Mentoring, also known as mentorship, is the process through which a person with experience and knowledge in a given field (a mentor) provides guidance, support, and advice to a person with less experience (a mentee) with the aim of assisting them in their personal, academic, and professional development.
This process involves a learning and supportive relationship between a mentor and a mentee in which knowledge, skills, and experiences are shared.
During the mentoring sessions, the mentor provides constructive feedback, giving advice and encouraging the mentee’s growth and the achievement of goals.
What is mentoring?
Mentoring can be used in different fields, such as academia, business, sports, or personal development, for example.
Mentoring has major advantages, not only for the mentee but also for the mentor.
The mentee receives knowledge and advice that they probably did not have before, acquires new skills, expands their network of contacts, and benefits from the emotional and motivational support of their mentor.
Mentors often act as role models by setting an example and transmitting values and principles to their mentees. They can also develop leadership skills, enhance their knowledge and experience by sharing it with others, and gain personal satisfaction from helping their mentee to grow and develop their potential.
Educational mentoring is a process through which a student is guided and supported by a mentor, usually someone more experienced or with advanced knowledge in a specific area.
The main aim of educational mentoring is to help the student develop their academic skills, knowledge, and expertise.
The mentor may be a teacher, tutor, fellow student, or someone with experience relevant to the student’s field of study.
Benefits of educational mentoring
The mentor provides the mentee with personalised academic guidance, adjusting the learning approach according to the student’s specific needs.
This also includes advice on the curriculum, subject choices, time management, and academic problem solving.
In addition to academic guidance, mentors can also provide advice on the student’s professional development.
The student may receive help or advice in exploring university options, or the mentor may provide information on the labour market and offer advice on how to gain relevant experience or the university admissions process.
Development of skills
Through educational mentoring, students can develop specific skills related to their field of study, such as research techniques, improving academic writing, problem solving, or presentation or communication skills.
The development of skills will enable the student to be better prepared for their academic, professional, and personal future.
Mentors also support the student emotionally, helping them to overcome academic challenges and difficulties.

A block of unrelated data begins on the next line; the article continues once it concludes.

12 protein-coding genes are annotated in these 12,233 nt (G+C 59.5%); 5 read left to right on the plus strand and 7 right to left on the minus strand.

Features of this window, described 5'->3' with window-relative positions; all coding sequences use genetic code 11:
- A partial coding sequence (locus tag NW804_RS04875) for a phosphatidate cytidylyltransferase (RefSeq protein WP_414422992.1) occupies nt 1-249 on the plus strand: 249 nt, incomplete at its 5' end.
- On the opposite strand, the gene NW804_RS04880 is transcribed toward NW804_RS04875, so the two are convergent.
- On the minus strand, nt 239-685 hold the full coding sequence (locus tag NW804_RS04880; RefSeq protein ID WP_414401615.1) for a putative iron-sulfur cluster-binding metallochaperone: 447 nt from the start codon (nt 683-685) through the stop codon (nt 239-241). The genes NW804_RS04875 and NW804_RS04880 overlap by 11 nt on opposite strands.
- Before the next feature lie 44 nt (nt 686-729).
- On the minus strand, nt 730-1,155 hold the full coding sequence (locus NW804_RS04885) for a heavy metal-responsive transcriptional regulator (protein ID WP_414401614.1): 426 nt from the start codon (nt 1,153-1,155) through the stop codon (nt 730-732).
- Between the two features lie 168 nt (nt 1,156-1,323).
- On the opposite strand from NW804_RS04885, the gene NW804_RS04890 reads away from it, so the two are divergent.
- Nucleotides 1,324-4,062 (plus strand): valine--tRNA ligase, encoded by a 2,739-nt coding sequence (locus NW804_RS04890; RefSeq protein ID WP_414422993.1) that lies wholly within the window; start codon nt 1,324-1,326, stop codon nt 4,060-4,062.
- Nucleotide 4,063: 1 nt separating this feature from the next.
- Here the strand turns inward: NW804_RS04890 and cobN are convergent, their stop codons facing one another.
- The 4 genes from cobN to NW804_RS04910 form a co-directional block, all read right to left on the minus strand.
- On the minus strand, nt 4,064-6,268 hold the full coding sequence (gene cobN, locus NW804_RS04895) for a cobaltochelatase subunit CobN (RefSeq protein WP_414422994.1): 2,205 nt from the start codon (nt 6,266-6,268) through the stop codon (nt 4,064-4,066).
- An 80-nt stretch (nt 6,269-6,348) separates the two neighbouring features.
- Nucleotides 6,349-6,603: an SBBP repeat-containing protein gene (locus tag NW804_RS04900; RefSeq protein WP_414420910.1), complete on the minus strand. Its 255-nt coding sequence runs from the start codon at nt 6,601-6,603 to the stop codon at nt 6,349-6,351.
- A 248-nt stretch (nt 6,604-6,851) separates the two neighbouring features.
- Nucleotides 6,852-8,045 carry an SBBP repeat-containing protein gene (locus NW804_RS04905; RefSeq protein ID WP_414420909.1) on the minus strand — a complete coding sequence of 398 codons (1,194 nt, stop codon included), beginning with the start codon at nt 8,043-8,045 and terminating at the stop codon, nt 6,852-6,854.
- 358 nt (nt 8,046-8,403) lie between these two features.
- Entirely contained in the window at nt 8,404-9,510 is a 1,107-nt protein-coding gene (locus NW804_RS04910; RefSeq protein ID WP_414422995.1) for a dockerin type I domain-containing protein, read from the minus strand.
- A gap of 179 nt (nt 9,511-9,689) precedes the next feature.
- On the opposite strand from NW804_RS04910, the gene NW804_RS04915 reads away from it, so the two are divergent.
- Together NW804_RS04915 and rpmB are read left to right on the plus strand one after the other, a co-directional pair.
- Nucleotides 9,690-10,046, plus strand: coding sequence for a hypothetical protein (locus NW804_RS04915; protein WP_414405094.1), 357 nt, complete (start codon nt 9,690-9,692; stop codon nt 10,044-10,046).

Through mentoring sessions, the mentor is able to help the student increase their confidence, learn about the reasons why they may find studying difficult, and so on.
Mentoring at Virtus, The British Sixth Form College
Their Mentoring Programme plays a vital role during the two years of the A-Level programme (Year 12 and Year 13) as it enables students to successfully approach their studies to suit their academic and career preferences.
Each student has their own mentor with whom they have weekly individual meetings, which allow them, at Virtus, The British Sixth Form College, to focus on the academic, university, and personal goals of each of their students.
The ongoing communication between mentor and mentee allows them to identify the needs, strengths, and weaknesses of the students, giving them the opportunity to offer a 100% personalised education.
Advantages of the Mentoring Programme
Thanks to the Mentoring Programme approach at Virtus, The British Sixth Form College, students choose the four subjects that best suit their academic and career aspirations.
A good choice of subjects during their British Sixth Form life is vital, as many universities require them to take certain subjects depending on the degree they want to study.
For example, to study Chemical Engineering at Imperial College London, students would need an A* in Chemistry, an A* in Mathematics, and an A in Biology, Business Studies, Economics, Further Mathematics, or Physics.
Another example is the Business degree at Erasmus University Rotterdam, for which subjects such as Mathematics, Business, and Economics are recommended.
The Mentoring Programme at this British school also offers support for students during their university application process.
This is one of the most important moments in a student’s academic career, and that is why at Virtus, The British Sixth Form College, they pay special attention to it, helping students to write a good personal statement and collect all the necessary documents for their university application.
The experience and closeness between mentors and mentees at Virtus, The British Sixth Form College, creates a pre-university environment that motivates and prepares students for their academic, professional, and personal future.